>really enough for 4 days. However, if permission is granted for another
>area (sandstone), then it will become the center for China climbing - I
>kid you not! There is also a bunch of smaller limestone crags scattered
>around north of Lijang, and some mountains if your into that sort of thing.
>
>Trad climbing is alive and well in Henan province, take a good set of
>wires and cams - it's sand stone.

Any links, guides, photos??

vwills
20/10/2009
5:22:53 PM
Toilets great?
You obviously havent been forced to use the Yangshou bus station one yet....
Wendy
21/10/2009
6:19:54 PM
On 20/10/2009 vwills wrote:
>Toilets great?
>You obviously havent been forced to use the Yangshou bus station one yet....
>

Well, I never said great ... I just said that they had at least designed one that doesn't flush all over your feet unless you you climb the walls. The one at Guilin was quite experiential. Actually, I'll have to elaborate on these things in epic no 2, current work in progress.
Wendy
21/10/2009
6:26:18 PM
On 20/10/2009 ajfclark wrote:
>Any pics Wendy?

They're still on the camera ... I might try and get some off next rest day.
kieranl
21/10/2009
10:41:33 PM
And please, no pictures of the toilets.

IdratherbeclimbingM9
22/10/2009
11:30:18 AM
Excellent trip report Wendy. Interesting and educational (for me), all at the same time.
I dare say that you may be raising the standards-bar for Chockstone trip reports from far flung places...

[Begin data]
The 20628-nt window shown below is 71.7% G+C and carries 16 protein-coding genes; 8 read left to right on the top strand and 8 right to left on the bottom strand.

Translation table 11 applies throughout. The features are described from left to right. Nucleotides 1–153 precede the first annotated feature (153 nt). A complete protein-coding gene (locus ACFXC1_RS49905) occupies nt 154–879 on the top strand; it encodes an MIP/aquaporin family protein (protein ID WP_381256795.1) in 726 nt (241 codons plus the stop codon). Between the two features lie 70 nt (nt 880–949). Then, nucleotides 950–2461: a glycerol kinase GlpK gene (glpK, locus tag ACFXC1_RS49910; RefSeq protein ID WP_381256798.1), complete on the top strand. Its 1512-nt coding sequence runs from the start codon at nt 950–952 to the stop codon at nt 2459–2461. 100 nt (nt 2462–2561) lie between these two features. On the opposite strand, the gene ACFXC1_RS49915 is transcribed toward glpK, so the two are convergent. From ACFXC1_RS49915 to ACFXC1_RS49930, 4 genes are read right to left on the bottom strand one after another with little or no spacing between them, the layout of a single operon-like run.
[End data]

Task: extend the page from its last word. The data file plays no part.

>But really, cocoa and eggs are just wrong together.

?
After your other comments about gastronomic habits, you actually have a line in the sand?

Heh, heh, heh.

Thanks for posting the TR, and I look forward to any upcoming installments.

nmonteith
22/10/2009
11:46:42 AM
My experience of Chinese toilets (and many other things in that country) was that they looked the part,
but didn't function like i expected them to. Mt attempts at buying milk (dairy or soy!) to put on breakfast
cereal was hilarious. The milk carton would be all white with a picture of a cow - until I poured it out and it
would be fluro purple and some sort of 'berry' flavored beverage. What the? You had about a 1 in 3
chance of actually getting the packaging and the actual movie to match from the DVD man as well...

This photo was my favorite chinese moment - these guys are making tar to surface the roads. They fill a
wheelbarrow with wood, light it on fire and park it under the back of the tar truck. Fire heats truck and
thus tar and hey presto liquid tar! I hoped the fuel tank of the truck was no-where near this contraption...




Eduardo Slabofvic
22/10/2009
10:33:40 PM
On 20/10/2009 nmonteith wrote:
>>Any links, guides, photos??

Fumin is on the net, so are some of the Western Hills. The other places you'll just have to find for yourself.

I don't know how to put photos in, besides I don't take photos when I climb, as I usually have my hands full doing something else.
simey
22/10/2009
10:40:58 PM
On 22/10/2009 Eduardo Slabofvic wrote:
>besides I don't take photos when I climb, as I usually have my hands full doing something else.

How do you climb with your hands down your pants?

IdratherbeclimbingM9
23/10/2009
3:08:23 PM
On 22/10/2009 simey wrote:
>How do you climb with your hands down your pants?

& Wendy wrote;
>My final observations in this epic are that China at least is superior to France in its toilet design. Whilst they both utilize squat toilets abhorred by British travelers, at least in the Chinese one, theyíve worked out one that you donít have to leap out of the cubicle to avoid the flood as you flush.